What to look for in buying a used 400/426?

6 replies to this topic
  • agent32

Posted August 11, 2005 - 07:00 AM


So after a 8+ year hiatus from riding/racing mx, I have decided that I want to get back into the sport and a yammy 4 stroke is the way to go. I've been looking primarily at the used 400s and 426s due to budgetary constraints.

My question is: What should I be looking for when I go to check these bikes out? Other then the condition, obvious care that was taken, the routine maintenance schedule and any/all replacement parts/upgrades, what should I be looking for? I'm thinking more along the lines of valve adjustments, cam wear and overall engine condition (I think). :D Are there any sure signs of problems that may lay ahead? Having ridden 2 smokes exclusively before, I'm kinda new to the 4 stroke thing and I would hate to pick up a bike I think I found a great deal on only to have hundreds of dollars of repairs within a month.

Also, I have seen prices vary on the 400s greatly, from all the way down to $1500 up to $3000 - what's the deal here? Is there a such thing as a good deal or am I going to get what I pay for?

Any help would be greatly appreciated!

  • kirkw

Posted August 11, 2005 - 10:12 AM


This is a well beaten thread, so search the forums. Basically, the 4 strokes are more complicated internally than a 2 stroke. Perhaps fewer maintenance items each time, but more major (but easily doable) things when the time comes. The reason for the big swing in prices is usually related to the maintenance interval. When buying a thumper, I would be very leary of a bike/owner that was not very conscious of the minimum of oil changes every 300-500 miles, filter changes, and, given the vintage, at least a valve clearance check if not adjustment or valve themselves. You have ridden before, so look at the overall cosmetic appearance beyond the plastic. This is typically a good indicator. Unfortunately, there is no real good way to check on the valve related maintenance other than crackingit open and measuring yourself. Spend more to get a bike that has been well cared for. It will be money WELL spent!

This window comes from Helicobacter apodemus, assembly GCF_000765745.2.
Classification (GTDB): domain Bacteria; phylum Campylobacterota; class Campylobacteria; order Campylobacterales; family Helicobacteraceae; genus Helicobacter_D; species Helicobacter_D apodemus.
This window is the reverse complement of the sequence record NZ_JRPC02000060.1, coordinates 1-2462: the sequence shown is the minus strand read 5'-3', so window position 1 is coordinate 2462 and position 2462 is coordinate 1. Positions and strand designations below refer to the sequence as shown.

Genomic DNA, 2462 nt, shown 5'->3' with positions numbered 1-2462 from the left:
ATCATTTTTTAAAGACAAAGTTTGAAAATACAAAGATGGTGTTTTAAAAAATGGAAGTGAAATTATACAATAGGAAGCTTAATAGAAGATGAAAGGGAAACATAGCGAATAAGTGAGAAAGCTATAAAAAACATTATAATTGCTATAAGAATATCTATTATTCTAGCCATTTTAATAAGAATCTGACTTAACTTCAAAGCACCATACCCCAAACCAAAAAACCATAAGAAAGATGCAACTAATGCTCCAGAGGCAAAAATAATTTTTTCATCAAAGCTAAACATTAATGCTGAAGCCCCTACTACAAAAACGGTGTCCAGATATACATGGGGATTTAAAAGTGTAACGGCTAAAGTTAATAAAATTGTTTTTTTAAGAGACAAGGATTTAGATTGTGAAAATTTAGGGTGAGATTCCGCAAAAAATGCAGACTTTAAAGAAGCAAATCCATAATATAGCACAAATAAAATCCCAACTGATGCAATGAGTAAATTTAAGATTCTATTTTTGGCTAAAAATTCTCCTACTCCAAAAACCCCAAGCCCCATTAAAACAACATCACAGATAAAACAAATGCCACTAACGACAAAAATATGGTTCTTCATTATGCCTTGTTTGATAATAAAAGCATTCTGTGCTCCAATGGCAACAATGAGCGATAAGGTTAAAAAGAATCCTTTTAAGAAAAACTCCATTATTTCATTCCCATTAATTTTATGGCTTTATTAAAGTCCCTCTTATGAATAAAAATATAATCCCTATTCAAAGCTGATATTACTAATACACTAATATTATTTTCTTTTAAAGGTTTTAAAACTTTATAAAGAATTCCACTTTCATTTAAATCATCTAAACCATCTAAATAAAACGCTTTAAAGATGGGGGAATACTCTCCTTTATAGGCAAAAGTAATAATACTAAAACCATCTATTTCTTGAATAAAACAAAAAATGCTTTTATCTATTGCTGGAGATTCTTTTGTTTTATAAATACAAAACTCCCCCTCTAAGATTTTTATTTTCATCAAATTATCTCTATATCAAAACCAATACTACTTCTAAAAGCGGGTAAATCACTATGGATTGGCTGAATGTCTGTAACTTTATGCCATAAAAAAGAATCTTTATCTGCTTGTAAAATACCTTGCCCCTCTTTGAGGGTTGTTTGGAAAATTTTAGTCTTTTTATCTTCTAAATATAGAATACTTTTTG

• Birdie426

Posted August 11, 2005 - 11:00 AM


When I bought my WR, the seller was more than willing to pop the valve cover and let me check the valves. Gave me a warm fuzzy. Also, check wheel bearings, particularly the fronts. WR's go thru 'em. Worn ones may be an indication of overall sloppy maintenance.

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  • HamBonE_23

Posted August 11, 2005 - 06:16 PM


Also look how they keep their garage...do they take care of it? If it's clean and orderly then more than likely they took care of their bike also. Try some of these links.


  • tp3dxf

Posted August 11, 2005 - 07:05 PM


One thing I would look at besides what has already been stated is the swingarm.

The WR426 upper chain guide behind the front sprocket had a bad fit. It could accumulate dirt and grit under it. As a result it would wear or grind on the swingarm at that point. I have seen pictures of cracks located there. Near a weld if I remember right. My WR had the same problem.

It's a simple fix but something to look for. I glued a pice of a bicycle tube to the swingarm under the chain guide and it solved the problem. I think TM Designworks makes a better fitting guide as well. It's pretty important not let the chain get too loose on the older 426's. It will slap pretty hard.

Here is a link to a search I did.

http://www.thumperta...swingarm cracks

  • wrkaholic

Posted August 11, 2005 - 07:29 PM


I also like to look at the clutch cover (rear brake) and crank cover (shifter) as an indicator to the number of hours/miles on the bike. If the guy says it has very low miles and the clutch cover looks like it has been hit with a ginder, then, you know he is lying. If he is lying about that, he could be lying about the maint. schedule.

If you are patient, you can find very lightly used bikes.

  • Chris_from_Oz

Posted August 12, 2005 - 03:42 AM


As well as everything already mentioned, I would check headstem/swingarm/linkage bearings/bushes. Hard to see when the bike's intact I know, but try and feel the headstem bearings by slowly turning the 'bars from left to right, and see if you can feel any notchiness, or otherwise 'unsmooth' action. Swingarm/linkage will be harder, you'll have to just try and make sure the rear suspension travels through its motion freely, without squeaking etc. All the bearings are often neglected, as they're a PITA to grease properly. Stuffed bearings/bushes will add a hefty bill to a used bike though, so check 'em out. :D


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